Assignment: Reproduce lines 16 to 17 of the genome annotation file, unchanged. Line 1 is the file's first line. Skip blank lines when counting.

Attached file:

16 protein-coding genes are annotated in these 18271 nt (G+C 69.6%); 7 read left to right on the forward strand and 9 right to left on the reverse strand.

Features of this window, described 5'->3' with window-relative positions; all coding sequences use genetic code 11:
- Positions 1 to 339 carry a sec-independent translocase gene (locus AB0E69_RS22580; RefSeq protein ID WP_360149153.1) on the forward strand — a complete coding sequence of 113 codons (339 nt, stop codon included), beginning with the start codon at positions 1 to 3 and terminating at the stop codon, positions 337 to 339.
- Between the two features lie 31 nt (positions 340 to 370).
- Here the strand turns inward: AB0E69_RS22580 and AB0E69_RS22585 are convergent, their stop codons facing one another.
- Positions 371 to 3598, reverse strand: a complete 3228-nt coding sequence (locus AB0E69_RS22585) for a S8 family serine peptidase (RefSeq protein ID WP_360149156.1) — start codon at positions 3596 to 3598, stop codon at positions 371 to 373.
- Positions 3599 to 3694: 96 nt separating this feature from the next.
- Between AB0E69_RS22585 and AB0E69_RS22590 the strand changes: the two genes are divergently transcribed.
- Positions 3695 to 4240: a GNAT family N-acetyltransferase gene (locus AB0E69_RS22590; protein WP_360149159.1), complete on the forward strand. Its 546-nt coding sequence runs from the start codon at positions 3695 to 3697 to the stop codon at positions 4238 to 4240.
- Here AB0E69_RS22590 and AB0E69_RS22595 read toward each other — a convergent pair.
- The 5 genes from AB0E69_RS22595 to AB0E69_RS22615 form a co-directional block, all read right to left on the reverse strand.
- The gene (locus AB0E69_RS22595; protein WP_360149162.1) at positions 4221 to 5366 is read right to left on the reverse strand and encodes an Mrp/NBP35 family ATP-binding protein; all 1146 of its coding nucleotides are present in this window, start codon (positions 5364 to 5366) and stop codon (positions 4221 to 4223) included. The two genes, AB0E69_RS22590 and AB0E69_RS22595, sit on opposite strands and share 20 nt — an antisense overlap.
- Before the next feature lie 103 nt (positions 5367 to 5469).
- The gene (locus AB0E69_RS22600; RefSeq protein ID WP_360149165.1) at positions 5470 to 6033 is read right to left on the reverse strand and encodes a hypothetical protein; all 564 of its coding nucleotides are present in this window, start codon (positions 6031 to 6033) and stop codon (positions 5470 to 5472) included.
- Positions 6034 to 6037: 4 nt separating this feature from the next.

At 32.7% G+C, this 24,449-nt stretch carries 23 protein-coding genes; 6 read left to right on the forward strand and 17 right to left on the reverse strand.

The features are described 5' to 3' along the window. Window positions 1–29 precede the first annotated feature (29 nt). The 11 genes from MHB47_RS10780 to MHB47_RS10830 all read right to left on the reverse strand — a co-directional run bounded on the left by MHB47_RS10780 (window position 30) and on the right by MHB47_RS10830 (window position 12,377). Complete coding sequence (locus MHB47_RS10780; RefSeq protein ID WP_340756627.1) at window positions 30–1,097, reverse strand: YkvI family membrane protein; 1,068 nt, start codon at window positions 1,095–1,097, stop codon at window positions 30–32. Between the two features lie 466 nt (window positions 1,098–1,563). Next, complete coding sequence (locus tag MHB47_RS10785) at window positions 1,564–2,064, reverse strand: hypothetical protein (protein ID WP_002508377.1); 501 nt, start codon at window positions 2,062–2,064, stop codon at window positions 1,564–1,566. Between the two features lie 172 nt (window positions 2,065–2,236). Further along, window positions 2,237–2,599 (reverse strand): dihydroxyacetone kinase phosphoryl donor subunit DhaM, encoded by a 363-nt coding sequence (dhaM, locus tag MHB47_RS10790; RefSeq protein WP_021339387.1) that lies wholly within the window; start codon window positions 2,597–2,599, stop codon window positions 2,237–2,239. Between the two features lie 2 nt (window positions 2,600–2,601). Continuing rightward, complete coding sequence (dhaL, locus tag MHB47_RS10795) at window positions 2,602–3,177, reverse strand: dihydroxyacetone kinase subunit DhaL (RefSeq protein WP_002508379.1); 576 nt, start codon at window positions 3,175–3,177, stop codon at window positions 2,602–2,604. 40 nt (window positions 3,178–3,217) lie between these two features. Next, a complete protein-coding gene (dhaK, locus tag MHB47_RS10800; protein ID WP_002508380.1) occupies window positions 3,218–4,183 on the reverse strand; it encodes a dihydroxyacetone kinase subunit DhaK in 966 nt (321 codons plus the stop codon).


At 32.7% G+C, this 24,449-nt stretch carries 23 protein-coding genes; 6 read left to right on the forward strand and 17 right to left on the reverse strand.

The features are described 5' to 3' along the window. Window positions 1–29 precede the first annotated feature (29 nt). The 11 genes from MHB47_RS10780 to MHB47_RS10830 all read right to left on the reverse strand — a co-directional run bounded on the left by MHB47_RS10780 (window position 30) and on the right by MHB47_RS10830 (window position 12,377). Complete coding sequence (locus MHB47_RS10780; RefSeq protein ID WP_340756627.1) at window positions 30–1,097, reverse strand: YkvI family membrane protein; 1,068 nt, start codon at window positions 1,095–1,097, stop codon at window positions 30–32. Between the two features lie 466 nt (window positions 1,098–1,563). Next, complete coding sequence (locus tag MHB47_RS10785) at window positions 1,564–2,064, reverse strand: hypothetical protein (protein ID WP_002508377.1); 501 nt, start codon at window positions 2,062–2,064, stop codon at window positions 1,564–1,566. Between the two features lie 172 nt (window positions 2,065–2,236). Further along, window positions 2,237–2,599 (reverse strand): dihydroxyacetone kinase phosphoryl donor subunit DhaM, encoded by a 363-nt coding sequence (dhaM, locus tag MHB47_RS10790; RefSeq protein WP_021339387.1) that lies wholly within the window; start codon window positions 2,597–2,599, stop codon window positions 2,237–2,239. Between the two features lie 2 nt (window positions 2,600–2,601). Continuing rightward, complete coding sequence (dhaL, locus tag MHB47_RS10795) at window positions 2,602–3,177, reverse strand: dihydroxyacetone kinase subunit DhaL (RefSeq protein WP_002508379.1); 576 nt, start codon at window positions 3,175–3,177, stop codon at window positions 2,602–2,604. 40 nt (window positions 3,178–3,217) lie between these two features. Next, a complete protein-coding gene (dhaK, locus tag MHB47_RS10800; protein ID WP_002508380.1) occupies window positions 3,218–4,183 on the reverse strand; it encodes a dihydroxyacetone kinase subunit DhaK in 966 nt (321 codons plus the stop codon).